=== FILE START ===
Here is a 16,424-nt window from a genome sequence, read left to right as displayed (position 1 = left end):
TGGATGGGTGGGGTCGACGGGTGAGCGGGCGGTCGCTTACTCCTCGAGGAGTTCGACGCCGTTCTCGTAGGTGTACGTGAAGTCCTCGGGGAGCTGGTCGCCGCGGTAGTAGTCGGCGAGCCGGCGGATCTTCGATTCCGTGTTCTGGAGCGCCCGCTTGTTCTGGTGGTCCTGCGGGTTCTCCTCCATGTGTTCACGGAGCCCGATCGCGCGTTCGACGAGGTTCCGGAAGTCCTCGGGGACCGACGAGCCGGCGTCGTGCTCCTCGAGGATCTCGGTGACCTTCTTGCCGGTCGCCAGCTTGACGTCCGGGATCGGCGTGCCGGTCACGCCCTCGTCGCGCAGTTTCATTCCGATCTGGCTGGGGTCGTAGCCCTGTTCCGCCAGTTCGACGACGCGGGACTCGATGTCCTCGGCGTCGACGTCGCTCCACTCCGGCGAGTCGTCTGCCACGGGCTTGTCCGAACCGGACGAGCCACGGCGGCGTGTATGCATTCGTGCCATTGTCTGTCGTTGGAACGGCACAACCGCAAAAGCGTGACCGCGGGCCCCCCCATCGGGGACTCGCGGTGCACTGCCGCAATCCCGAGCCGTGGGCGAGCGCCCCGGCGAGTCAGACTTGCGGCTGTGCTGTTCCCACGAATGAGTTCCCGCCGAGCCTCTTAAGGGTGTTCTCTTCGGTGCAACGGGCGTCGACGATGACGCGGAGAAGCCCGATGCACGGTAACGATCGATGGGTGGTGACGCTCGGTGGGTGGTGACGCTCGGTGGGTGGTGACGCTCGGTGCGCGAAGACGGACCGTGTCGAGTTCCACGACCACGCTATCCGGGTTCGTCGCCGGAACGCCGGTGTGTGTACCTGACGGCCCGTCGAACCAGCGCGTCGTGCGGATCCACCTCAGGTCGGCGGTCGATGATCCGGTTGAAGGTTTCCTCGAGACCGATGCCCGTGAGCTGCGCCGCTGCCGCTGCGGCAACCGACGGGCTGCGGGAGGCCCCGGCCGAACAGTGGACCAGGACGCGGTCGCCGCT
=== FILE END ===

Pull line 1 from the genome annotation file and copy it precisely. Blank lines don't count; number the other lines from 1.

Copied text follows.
Here is a 16,424-nt window from a genome sequence, read left to right as displayed (position 1 = left end):